December 6, 2021

21st century body-snatching is alive and well

Not much respect for bodies in a Colorado funeral home

Burke and Hare, Britain's most famous grave robbers 

A Colorado mother-daughter team have been indicted for misusing corpses sent to their funeral home for cremation. It is alleged that Megan Hess and Shirley Koch sold hundreds of corpses and body parts over a decade.

The pair opened the Sunset Mesa Funeral Home in 2009 and used it to launch a non-profit donor services business, Sunset Mesa Funeral Foundation. This business sold human remains to universities, scientists and the medical industry without the knowledge of families.

According to the federal district attorney:

In the few instances where families agreed to donation, Hess and Koch sold the remains of those decedents beyond what was authorized by the family, which was often limited to small tissue samples, tumors, or portions of skin. Hess and Koch also delivered cremains to families with the representation that the cremains were that of the deceased when, frequently, that was not the case.

Hess and Koch would also ship bodies and body parts that tested positive for, or belonging to people who had died from, infectious diseases, including Hepatitis B and C, and HIV, after certifying to buyers that the remains were disease free. These shipments would be through the mail or on commercial air flights in violation of Department of Transportation regulations regarding the transportation of hazardous materials.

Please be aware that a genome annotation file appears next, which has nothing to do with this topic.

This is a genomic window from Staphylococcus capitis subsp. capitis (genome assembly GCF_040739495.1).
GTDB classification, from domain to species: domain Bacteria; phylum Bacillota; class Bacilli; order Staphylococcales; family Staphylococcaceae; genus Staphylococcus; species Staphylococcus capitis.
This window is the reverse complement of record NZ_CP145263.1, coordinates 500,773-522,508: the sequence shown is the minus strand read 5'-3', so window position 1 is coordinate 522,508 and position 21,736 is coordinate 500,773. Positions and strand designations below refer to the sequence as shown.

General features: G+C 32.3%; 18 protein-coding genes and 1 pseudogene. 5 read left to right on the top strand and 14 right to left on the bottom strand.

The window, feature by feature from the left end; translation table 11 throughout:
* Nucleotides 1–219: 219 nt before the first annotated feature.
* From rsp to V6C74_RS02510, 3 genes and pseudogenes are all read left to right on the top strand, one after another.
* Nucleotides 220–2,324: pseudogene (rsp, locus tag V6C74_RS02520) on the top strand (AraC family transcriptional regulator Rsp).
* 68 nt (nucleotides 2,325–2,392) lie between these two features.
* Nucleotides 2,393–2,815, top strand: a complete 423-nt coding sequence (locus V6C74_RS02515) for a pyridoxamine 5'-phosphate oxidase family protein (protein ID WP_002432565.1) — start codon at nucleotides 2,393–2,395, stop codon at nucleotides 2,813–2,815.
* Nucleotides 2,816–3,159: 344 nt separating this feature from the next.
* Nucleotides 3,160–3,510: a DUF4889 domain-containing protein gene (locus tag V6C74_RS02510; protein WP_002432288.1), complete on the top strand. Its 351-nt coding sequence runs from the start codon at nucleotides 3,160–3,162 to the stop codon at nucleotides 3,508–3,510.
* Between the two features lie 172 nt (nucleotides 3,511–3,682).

“The defendants are charged with committing a blatant fraud on many, many victims. This betrays a fundamental trust during one of the worst times in a person’s life – having to make arrangements for a deceased loved one,” said U.S. Attorney Jason Dunn. “It is hard to imagine the pain and worry of those who used Sunset Mesa and not knowing what happened to their loved ones’ remains.”

Michael Cook is editor of BioEdge

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